Of course, as far as I know we have only Max's word for it that he'd already told Franz he wouldn't destroy his writing. The way he told it, they were having a chat about what they would put in their wills and Franz said he had only the one wish: you burn everything. Max said nope, you'll have to get someone else to do that, Franz. If that did happen, you have to wonder why Franz would make the request again on his deathbed, but he was dying painfully of pulmonary and laryngeal tuberculosis, a thing I didn't even know existed until I started reading about Kafka's life, and one can forgive him for being a little forgetful. Or maybe he thought his pitiful condition might move his friend to relent. On the other hand, he was editing a collection of short stories for publication right up until his death, and why would he do that if he didn't want them published? Was he that committed to absurdism? That committed to his craft? Was it that Martin Luther thing about planting your apple tree even if you know the world is going to end tomorrow? Or simply that he didn't want anything published that he hadn't absolutely perfected?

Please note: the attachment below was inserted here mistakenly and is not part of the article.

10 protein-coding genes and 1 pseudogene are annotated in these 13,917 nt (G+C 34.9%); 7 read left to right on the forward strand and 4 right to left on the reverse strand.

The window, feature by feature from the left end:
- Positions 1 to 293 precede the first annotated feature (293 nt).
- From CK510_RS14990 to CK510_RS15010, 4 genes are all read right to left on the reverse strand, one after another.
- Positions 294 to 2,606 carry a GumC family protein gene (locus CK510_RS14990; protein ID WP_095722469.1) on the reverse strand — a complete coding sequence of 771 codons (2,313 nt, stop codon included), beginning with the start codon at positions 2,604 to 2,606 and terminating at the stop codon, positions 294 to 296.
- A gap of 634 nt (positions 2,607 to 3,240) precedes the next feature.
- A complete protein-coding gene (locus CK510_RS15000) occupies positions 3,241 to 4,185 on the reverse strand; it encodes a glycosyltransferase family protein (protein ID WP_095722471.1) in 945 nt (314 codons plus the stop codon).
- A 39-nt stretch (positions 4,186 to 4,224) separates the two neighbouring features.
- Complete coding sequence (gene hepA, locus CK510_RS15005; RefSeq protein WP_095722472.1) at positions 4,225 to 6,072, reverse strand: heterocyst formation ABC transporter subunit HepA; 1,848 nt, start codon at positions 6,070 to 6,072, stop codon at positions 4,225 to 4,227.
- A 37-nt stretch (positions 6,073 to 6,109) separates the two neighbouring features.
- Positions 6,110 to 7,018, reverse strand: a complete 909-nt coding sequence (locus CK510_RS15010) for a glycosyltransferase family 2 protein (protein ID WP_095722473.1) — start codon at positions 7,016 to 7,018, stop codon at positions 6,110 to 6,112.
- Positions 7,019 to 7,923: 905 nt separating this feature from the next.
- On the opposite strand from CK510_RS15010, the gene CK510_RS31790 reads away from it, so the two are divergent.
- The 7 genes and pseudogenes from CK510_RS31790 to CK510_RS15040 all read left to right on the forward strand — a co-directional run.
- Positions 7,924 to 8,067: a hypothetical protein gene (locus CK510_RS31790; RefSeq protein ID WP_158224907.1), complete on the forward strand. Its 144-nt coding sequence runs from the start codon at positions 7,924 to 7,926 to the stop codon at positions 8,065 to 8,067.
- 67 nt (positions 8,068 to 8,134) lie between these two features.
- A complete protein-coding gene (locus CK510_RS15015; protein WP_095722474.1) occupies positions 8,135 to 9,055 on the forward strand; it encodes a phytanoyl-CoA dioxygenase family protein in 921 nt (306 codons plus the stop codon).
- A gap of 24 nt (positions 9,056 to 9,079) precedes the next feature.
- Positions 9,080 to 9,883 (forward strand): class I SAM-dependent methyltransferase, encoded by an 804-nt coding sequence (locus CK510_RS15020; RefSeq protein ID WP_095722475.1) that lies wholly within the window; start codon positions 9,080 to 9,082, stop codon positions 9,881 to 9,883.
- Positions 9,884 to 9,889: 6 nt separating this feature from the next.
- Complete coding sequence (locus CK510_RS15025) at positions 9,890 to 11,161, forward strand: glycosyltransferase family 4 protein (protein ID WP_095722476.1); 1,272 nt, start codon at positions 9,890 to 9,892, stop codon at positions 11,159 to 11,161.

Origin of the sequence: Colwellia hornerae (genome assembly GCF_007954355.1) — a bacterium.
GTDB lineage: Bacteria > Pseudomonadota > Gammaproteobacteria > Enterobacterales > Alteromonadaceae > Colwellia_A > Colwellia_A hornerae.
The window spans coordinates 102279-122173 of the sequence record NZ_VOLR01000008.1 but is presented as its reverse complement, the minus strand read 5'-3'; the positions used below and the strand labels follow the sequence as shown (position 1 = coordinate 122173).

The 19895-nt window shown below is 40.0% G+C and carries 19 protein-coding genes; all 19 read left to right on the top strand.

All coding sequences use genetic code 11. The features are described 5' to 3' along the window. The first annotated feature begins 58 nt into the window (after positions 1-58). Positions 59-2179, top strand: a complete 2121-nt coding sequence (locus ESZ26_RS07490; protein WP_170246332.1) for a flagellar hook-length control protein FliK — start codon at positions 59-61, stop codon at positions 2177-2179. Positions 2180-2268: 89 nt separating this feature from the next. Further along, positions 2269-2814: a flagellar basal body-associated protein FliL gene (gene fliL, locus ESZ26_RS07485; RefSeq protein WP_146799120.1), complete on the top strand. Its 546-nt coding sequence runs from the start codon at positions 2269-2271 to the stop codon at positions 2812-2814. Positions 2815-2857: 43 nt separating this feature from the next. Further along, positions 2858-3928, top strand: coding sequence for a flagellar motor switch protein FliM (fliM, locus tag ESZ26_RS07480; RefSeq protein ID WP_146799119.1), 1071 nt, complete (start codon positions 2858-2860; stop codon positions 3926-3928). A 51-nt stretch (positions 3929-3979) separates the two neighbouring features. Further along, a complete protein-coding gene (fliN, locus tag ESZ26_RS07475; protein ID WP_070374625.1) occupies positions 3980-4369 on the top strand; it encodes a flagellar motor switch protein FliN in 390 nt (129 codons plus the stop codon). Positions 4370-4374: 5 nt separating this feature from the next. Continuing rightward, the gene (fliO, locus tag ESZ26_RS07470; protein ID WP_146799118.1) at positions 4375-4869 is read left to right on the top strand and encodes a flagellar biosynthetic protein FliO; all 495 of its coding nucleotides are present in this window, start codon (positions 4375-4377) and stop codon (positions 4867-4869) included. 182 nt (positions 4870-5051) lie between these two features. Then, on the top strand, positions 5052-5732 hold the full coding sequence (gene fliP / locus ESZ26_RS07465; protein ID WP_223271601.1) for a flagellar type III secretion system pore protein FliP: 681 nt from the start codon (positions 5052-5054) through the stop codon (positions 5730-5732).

Sadly, though Kafka died because he had TB, that wasn't the proximate cause of his death. When you have TB of the larynx your larynx swells up, making eating progressively more difficult and painful until finally it becomes impossible. In 1924, there was no way of addressing this problem. So, I'm very sorry to say, Kafka starved to death. Think of him editing away in the hospital as he starves. And what was he editing? The collection of short stories called A Hunger Artist.
Harper Lee, happily, is more than twice as old as Kafka ever got to be, but many people are justifiably asking if the eighty-eight-year-old author, who lives in an assisted-living facility, has really consented in a meaningful way to the publication of a first draft from over fifty years ago. If she has, why the sudden about-face from a lifelong refusal to publish anything besides To Kill a Mockingbird? And tangentially, can you imagine anyone trying to pull something like this on J. D. Salinger? There would have been an uproar, because when a male writer is secretive and private, that's a goddamn religion. I can't remember a time in my life when I didn't know the mythos of Salinger, can you? But in writing as in everything else, a woman's consent is like fancy clothes: nice to have, but not a necessity.